So, on I went leaving him to search the heavens alone for ol’ hawky. About 147 seconds later, I happened across another chap wearing the same sort of expression that Hawkless Harry had sported.

‘You haven’t seen a lurcher have you mate?’ he enquired.

Before I could stop myself, the words ‘Are you taking the piss?’ fell from my lips, which I quickly had to qualify with an explanation regarding how coincidental it was that only seconds earlier another petless passer-by had asked for assistance. I told him I’d seen no lurcher, but could keep an eye out for it. He told me it was ‘quite large’ but also ‘quite docile’ and if I found it, could I please wait with it at the end of the path by the road, and he’d drive by to collect it. I of course agreed, but phewf – can’t a man head out for a quiet run without it turning into an episode of All Creatures Great and Small?!

So, off I went again. As I ran through the woodland – eyes peeled for birds of prey and huge, easy-going dogs – several thoughts occurred to me:

1) There was the possibility that somewhere in this forest an epic Hawk vs. Lurcher battle was occurring. Like an FA Cup first-round meeting. The winner would face a badger a week on Tuesday.

2) Maybe they’d team up and attack. The dog would distract me from the front, then the hawk would take me from the side like those velociraptors in Jurassic Park. See dramatic reconstruction below:

Clever girl.

Clever girl.

3) If I saw the hawk, what do I do? Wave a squirrel at it in an attempt to lure it down? Make the ‘Universal Animal Summoning Noise’ (you know the one, purse your lips and make a squeaky clicking sound)? Try and signal to the chap that I’d spotted it by mimicking an air raid siren or shouting ‘KAW-KAW! KAW-KAW!’?

4) At least if I saw the dog I had a plan: accompany it to the rendezvous point to hand it back to its owner. But what if it doesn’t want to be accompanied? I foresaw the headline ‘Runner loses arm in lunchtime dog/run horror’. See dramatic reconstruction below:

Docile dog mauls moron.

Docile dog mauls moron.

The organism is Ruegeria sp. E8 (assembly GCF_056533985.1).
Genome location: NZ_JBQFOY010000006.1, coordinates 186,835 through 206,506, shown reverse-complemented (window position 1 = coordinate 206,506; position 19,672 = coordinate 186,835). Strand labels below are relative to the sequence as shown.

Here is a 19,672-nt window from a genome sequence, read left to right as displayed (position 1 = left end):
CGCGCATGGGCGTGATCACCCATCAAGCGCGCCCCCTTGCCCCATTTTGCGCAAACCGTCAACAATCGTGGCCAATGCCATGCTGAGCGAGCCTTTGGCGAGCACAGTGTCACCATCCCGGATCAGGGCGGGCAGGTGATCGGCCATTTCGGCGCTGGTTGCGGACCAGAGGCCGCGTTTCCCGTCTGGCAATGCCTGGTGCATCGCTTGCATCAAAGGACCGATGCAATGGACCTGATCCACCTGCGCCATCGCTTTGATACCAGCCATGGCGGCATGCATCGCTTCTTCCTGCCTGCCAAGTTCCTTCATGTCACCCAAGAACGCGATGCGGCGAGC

5) I really wanted to find one of the missing creatures and be the hero of the hour. Particularly the dog: I had visions of finding it with a wounded paw, meaning I had to carry it through the woods to the rendezvous point not unlike how Kevin Costner carries Whitney Houston through that packed nightclub in The Bodyguard.

A passer by interrupted my considerable train of thought. I said hello. They didn’t reply. Or look up. Or even vaguely attempt to acknowledge my existence. Then a fellow runner approached. I said hello. Nothing whatsoever in response. Then another runner. Again, no acknowledgement. By this point I began to worry I had in fact been hawked/lurchered some time earlier, and was now having an out-of-body experience whilst dying under a bush. And thus I wasn’t really out running at all and that’s why no-one was acknowledging me, because I wasn’t really there. See dramatic reconstruction below:

Hawk/lurchered

Hawk/lurchered

I passed the rendezvous point having spotted neither dog nor bird. Somewhat disappointed, I wound my way round and back in the direction of my workplace. At a narrow point I spotted runners coming the other way and decided I’d pull to the side, stop and wait for them to pass. Surely, a nod of gratitude. I’d settle for that. But no. Ignored. Again. My mood blackened. No hawk? No dog? Ignored by everyone, even those who share an obvious involvement with the same activity as I? Everyone could just get stuffed.